The British painter Nigel Cooke combines realism with abstraction in canvases that seem to represent scenes of urban decay. In Cooke’s atmospheric works—some of which measure more than twelve feet in length—foregrounds populated by detailed depictions of debris are juxtaposed with airy, nearly abstract backgrounds that evoke crumbling concrete walls tinged with graffiti. The Modern’s FOCUS exhibition features seven works by Cooke, including one newly completed canvas making its debut.
Many of Cooke’s works contain specific references to the history of painting. In Sore Eyes, 2005, a ghostly apparition, most likely based on Vincent van Gogh’s Self-portrait with Bandaged Ear of 1889, smokes a cigarette. Van Gogh’s famous wound, however, is upstaged by the titular sore eyes, which are composed of dripping slashes of red paint. Projecting a battered weariness, the image brings to mind the many intensely personal expressions that have become icons of Art History 101—worn-out veterans of expressionist symbolism. Other canvases by Cooke allude to works by modern painters, such as Philip Guston and Francis Bacon.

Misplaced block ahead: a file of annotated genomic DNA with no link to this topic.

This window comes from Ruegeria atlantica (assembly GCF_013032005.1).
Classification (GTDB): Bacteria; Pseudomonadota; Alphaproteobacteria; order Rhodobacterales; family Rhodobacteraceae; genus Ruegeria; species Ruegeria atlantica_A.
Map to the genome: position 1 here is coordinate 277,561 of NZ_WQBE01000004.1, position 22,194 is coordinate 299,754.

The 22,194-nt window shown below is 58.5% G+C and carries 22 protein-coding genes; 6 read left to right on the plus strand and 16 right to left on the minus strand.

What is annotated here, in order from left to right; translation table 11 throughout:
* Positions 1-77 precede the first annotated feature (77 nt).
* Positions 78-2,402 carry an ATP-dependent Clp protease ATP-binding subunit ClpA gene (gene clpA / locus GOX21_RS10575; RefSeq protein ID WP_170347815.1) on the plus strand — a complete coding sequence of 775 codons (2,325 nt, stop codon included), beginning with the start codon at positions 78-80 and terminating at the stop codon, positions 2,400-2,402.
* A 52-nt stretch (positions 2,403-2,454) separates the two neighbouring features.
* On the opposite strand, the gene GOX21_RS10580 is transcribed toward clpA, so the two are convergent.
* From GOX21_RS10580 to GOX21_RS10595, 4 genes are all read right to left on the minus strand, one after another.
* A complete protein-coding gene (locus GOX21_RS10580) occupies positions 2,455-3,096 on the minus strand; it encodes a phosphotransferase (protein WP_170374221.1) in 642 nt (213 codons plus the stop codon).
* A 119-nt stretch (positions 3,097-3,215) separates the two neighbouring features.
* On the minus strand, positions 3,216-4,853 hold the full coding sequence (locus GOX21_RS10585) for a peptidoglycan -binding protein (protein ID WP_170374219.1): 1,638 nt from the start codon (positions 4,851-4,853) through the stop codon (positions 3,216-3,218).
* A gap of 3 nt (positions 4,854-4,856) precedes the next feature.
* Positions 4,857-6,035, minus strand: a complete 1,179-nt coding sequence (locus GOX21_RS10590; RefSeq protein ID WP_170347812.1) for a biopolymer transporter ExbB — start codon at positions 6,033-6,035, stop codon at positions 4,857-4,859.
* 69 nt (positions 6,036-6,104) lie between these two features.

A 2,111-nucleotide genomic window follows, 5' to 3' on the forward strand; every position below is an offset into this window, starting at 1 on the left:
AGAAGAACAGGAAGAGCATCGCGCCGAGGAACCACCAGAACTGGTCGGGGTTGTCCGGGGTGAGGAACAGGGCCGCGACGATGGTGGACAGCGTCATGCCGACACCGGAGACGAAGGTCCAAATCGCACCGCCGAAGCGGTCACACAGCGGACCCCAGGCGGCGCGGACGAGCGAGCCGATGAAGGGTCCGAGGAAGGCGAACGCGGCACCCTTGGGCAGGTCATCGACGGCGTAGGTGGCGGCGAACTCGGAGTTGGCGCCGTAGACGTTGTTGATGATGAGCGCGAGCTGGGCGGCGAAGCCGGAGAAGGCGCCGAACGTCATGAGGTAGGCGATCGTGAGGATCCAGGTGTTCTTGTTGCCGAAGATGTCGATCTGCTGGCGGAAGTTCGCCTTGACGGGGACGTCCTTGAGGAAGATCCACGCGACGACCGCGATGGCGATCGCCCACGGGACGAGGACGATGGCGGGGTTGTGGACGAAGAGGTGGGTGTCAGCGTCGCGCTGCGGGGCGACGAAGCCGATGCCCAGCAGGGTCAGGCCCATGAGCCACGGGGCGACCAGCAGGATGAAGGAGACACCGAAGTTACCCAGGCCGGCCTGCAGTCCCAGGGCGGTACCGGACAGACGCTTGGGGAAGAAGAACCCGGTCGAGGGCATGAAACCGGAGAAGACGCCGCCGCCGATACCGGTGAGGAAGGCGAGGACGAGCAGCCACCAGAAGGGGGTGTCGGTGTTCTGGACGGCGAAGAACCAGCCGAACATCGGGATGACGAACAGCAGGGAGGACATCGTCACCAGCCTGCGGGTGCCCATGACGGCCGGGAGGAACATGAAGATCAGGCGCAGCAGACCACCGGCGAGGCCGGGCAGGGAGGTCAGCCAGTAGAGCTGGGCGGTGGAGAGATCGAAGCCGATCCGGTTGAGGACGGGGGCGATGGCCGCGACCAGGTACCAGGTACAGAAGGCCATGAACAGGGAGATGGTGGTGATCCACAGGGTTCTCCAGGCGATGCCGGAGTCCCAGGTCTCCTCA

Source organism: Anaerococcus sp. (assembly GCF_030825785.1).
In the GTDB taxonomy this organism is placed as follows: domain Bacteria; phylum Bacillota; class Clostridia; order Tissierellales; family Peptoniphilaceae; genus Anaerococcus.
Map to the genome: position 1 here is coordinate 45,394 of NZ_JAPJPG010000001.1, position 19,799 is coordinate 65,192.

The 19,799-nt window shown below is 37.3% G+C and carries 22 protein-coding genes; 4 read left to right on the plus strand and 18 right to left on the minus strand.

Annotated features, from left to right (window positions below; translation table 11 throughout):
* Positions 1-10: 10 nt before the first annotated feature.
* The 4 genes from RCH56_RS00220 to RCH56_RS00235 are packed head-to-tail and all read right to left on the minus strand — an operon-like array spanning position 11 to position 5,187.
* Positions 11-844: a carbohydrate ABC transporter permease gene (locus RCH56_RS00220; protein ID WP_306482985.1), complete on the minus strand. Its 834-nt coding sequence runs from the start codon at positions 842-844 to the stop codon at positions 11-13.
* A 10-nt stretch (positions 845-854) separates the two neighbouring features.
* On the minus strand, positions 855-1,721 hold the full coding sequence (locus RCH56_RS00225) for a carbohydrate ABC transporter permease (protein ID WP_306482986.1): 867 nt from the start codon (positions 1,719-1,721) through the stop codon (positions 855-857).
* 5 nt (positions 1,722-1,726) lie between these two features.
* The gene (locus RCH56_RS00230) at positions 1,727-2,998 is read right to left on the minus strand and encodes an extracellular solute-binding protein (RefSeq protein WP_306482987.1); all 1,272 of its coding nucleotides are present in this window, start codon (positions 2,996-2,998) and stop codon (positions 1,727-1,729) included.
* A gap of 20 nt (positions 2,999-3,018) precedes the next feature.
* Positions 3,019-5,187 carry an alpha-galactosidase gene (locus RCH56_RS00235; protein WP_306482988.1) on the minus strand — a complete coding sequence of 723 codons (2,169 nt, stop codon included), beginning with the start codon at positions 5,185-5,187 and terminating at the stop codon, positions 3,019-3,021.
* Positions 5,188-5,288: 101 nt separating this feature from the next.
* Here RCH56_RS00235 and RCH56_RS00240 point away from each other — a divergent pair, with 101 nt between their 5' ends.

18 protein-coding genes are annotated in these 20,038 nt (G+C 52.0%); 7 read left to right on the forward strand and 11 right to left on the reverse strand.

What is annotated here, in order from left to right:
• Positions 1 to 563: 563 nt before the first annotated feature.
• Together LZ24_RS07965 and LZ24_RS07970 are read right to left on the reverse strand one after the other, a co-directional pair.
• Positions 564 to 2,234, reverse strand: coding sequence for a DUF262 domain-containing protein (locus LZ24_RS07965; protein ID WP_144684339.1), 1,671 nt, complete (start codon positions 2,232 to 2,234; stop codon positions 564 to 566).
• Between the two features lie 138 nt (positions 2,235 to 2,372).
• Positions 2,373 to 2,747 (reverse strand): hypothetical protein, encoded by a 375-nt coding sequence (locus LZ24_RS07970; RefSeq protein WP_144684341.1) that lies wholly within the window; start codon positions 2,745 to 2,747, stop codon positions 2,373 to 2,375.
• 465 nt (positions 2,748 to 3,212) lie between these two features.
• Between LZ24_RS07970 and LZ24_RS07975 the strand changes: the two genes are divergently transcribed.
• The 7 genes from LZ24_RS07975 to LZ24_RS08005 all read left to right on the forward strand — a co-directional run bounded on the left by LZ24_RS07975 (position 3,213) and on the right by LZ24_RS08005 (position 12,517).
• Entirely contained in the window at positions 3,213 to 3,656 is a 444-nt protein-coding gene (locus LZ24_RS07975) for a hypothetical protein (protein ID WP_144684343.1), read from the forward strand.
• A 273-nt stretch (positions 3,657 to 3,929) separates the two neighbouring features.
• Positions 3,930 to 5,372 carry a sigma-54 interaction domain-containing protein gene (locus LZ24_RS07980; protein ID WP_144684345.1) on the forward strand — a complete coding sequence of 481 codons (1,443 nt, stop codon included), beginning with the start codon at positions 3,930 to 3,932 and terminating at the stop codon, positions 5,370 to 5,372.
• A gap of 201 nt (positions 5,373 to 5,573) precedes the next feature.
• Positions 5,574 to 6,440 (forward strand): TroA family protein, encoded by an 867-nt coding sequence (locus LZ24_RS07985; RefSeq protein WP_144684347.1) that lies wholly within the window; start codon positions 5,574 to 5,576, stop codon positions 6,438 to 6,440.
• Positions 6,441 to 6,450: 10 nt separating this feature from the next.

While on the one hand Cooke’s imagery presents the possibility of a depleted cultural landscape, it also projects an air of curiosity about the future of painting and an acceptance of the ironies that can create beauty out of desolation. The light in Cooke’s paintings characterizes this aesthetic—simultaneously golden, acid yellow, and ashen grey, it suggests the beauty of a chemical sunset.
Cooke was born in Manchester, England, and has recently relocated his home and studio from London to Canterbury. He received his MA in Painting in 1997 from the Royal College of Art and his PhD in Fine Art in 2004 from Goldsmiths College in London. In 2004 he had a solo exhibition, Art Now, at Tate Britain in London, and his work has been included in group exhibitions in Israel, the United States, Venezuela, Brazil, and Spain. Cooke’s work is held in the collections of the Museum of Contemporary Art, Los Angeles; the Museum of Modern Art, New York; the Solomon R. Guggenheim Museum, New York; the Tate Modern, London; and the British Council, London.